First annual Lawrence Brothers Science Camp held at university Twenty-six area middle school students had the opportunity to learn more about how eyes work during a camp held at The University of South Dakota this week.
The First Annual Lawrence Brothers Science Camp is a program sponsored by the John H. and Amy Bowles Lawrence Foundation gift to the USD Foundation and is supported by the South Dakota Science Education Enhancement Program funded by the Howard Hughes Medical Institute.
Participants stayed in the residence halls on campus and attended workshops related to a scientific theme. Camp goals include bringing students together for fun, hands-on activities centered on a theme; developing math and science skills; encouraging science careers; and honoring the memory of E.O. and John Lawrence, two of USD's most illustrious alumni. Brothers Ernest and John Lawrence grew up in Canton. They left the USD campus in the 1920s and went on to earn international reputations in the field of science.
Ernest became a Nobel Prize winner in physics and John became known as the "Father of Nuclear Medicine."
This year's camp theme was light and vision. Activities planned for the week included making a telescope, building a light-sensitive robot, DNA
fingerprinting and hearing from medical professionals such as Dr. Cynthia Johnson of Vermillion and Dr. Steve Ferguson, who works with Dr. Vance Thompson in laser surgery in Sioux Falls.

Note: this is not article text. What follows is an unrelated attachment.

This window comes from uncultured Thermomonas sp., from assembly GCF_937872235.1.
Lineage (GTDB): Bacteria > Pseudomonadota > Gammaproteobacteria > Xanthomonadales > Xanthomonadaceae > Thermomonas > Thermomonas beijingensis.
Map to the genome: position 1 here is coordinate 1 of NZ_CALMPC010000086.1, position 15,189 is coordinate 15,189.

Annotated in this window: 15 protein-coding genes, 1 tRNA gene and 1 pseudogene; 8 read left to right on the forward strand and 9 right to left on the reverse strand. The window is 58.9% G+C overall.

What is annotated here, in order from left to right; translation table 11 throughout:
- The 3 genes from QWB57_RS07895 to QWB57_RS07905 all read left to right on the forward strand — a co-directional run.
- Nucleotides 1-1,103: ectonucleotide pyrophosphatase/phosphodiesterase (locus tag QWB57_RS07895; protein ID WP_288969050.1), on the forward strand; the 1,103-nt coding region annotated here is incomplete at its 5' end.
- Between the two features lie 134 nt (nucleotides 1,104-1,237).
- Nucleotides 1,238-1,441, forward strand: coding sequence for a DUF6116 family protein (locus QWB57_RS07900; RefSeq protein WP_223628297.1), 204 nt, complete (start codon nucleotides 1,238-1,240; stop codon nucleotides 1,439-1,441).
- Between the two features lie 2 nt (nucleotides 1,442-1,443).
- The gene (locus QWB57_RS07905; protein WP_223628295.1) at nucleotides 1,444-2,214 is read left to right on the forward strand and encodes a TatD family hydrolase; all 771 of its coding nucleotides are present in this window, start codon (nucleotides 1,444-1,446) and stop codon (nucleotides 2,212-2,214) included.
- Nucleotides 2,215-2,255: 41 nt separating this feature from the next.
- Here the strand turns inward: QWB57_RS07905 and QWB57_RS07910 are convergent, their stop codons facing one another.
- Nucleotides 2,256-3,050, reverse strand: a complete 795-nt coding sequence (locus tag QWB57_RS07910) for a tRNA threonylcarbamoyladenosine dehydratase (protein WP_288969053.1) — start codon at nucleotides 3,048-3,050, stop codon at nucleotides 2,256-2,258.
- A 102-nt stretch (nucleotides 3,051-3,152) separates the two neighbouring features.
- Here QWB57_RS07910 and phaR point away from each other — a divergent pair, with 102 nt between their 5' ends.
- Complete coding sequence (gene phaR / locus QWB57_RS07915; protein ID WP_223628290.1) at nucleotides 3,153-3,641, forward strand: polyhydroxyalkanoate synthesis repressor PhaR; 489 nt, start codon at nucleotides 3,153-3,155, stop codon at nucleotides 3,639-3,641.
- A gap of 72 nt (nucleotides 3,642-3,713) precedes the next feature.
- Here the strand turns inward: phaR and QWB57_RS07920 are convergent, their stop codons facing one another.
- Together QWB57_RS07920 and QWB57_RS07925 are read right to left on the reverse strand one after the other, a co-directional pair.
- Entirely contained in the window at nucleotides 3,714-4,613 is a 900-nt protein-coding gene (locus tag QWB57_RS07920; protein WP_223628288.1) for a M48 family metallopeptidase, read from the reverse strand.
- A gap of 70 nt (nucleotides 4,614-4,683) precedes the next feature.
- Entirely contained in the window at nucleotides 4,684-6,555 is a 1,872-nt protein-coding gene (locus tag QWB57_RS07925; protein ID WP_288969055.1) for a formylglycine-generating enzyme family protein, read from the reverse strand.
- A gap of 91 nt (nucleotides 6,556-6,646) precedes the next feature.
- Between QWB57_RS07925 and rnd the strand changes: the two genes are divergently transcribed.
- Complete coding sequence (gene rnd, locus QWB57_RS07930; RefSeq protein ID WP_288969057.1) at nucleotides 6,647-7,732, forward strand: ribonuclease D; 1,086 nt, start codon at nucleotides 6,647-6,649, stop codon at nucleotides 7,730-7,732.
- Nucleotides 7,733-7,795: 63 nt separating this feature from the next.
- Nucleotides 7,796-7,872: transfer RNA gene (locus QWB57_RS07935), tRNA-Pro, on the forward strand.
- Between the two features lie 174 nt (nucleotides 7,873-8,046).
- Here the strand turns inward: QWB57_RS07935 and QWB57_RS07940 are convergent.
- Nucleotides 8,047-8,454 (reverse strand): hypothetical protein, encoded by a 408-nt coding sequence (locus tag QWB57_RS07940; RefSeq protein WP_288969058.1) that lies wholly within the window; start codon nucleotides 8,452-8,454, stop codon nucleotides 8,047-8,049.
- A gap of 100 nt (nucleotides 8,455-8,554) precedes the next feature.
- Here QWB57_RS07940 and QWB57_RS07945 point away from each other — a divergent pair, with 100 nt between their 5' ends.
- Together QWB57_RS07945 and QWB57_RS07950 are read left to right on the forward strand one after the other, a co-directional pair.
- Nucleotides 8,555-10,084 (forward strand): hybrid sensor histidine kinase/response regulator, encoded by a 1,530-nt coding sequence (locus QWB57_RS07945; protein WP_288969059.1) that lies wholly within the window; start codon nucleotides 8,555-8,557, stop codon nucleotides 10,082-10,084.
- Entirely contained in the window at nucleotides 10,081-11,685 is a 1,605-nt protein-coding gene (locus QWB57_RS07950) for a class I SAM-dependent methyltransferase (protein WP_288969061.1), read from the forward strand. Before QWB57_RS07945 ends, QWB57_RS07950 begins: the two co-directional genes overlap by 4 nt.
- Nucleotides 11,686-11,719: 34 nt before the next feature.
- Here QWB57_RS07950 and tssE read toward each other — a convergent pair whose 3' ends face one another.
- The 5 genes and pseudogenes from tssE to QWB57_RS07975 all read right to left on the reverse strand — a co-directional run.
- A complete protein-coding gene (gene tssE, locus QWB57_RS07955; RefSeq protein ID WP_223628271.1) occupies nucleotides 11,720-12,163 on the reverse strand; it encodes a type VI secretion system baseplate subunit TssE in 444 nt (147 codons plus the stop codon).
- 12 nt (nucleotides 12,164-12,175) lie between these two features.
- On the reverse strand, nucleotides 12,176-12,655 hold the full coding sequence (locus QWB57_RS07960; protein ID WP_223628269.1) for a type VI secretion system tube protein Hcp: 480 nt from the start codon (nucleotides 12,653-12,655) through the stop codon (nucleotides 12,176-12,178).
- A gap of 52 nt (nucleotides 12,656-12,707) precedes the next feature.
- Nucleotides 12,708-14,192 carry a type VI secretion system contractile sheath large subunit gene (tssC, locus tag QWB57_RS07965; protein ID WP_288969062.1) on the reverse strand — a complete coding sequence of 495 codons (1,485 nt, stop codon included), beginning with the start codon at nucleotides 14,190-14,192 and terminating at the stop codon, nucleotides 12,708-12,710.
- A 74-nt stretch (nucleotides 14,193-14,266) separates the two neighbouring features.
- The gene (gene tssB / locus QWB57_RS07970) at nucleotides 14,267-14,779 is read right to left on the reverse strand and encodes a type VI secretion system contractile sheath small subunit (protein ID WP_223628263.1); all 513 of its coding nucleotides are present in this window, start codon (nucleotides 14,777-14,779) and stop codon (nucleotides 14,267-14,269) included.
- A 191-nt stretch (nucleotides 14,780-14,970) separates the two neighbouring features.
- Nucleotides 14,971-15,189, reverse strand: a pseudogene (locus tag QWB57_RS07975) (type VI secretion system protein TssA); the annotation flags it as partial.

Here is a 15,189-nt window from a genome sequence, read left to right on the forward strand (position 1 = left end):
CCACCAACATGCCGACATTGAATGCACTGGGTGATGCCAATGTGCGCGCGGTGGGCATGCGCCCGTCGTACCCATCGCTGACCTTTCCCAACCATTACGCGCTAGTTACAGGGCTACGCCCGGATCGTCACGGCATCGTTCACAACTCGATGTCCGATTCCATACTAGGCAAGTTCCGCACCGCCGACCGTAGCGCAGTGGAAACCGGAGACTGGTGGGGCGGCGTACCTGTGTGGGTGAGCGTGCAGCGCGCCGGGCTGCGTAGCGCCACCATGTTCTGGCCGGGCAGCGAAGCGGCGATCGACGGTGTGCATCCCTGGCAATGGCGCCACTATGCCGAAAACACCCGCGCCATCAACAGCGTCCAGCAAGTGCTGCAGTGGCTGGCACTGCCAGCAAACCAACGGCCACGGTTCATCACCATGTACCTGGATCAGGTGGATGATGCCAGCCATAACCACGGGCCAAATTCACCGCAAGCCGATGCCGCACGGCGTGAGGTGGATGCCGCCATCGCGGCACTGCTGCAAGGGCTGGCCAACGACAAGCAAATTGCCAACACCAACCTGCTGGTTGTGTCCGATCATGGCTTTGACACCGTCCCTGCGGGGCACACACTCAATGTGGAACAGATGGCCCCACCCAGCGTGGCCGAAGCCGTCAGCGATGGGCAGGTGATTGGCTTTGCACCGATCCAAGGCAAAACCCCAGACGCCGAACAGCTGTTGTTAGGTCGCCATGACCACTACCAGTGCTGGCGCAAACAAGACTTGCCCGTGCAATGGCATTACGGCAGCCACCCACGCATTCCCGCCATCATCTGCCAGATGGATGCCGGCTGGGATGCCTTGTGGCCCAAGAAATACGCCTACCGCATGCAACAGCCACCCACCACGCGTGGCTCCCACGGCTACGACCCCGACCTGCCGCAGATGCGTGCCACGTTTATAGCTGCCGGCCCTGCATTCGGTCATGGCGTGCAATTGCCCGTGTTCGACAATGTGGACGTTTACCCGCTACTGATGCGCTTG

The camp was led by a team of teachers including Sally Stoll, a seventh-grade science teacher from Vermillion, and four USD professors: Dr. Tina Kellar, Dr. Barb Goodman, Dr. David Hawkinson and Dr. Bob Noiva.
USD graduate student Bobby Schifullah and USD Honors students Kevin McCollister, Andrea
Fullerton, Sara Kuepp and Aaron Kauer also assisted with the program.
"We're trying to do as many activities as we can to allow the kids to do things," Stoll said outside a laboratory at USD Tuesday, where camp participants were busy assembling robots.
Just what do robots have to do with light and vision?
Stoll explained that the small machines being built by the students include light sensors. "They're building the robots to be afraid of the light," she said.
If the young people built their machines correctly, they will run in the dark, she said, and stop when a light is turned on.
"We have a variety of activities in different sciences rather than just one type of science," Stoll said. "So we've used a lot of USD faculty from different departments presenting different activities."
Those activities include the study of eye anatomy and physiology, and a chemistry lab that explored pigments of leaves and why they change color when seasons change.
For more information, visit the Web site at www.usd.edu/lbf .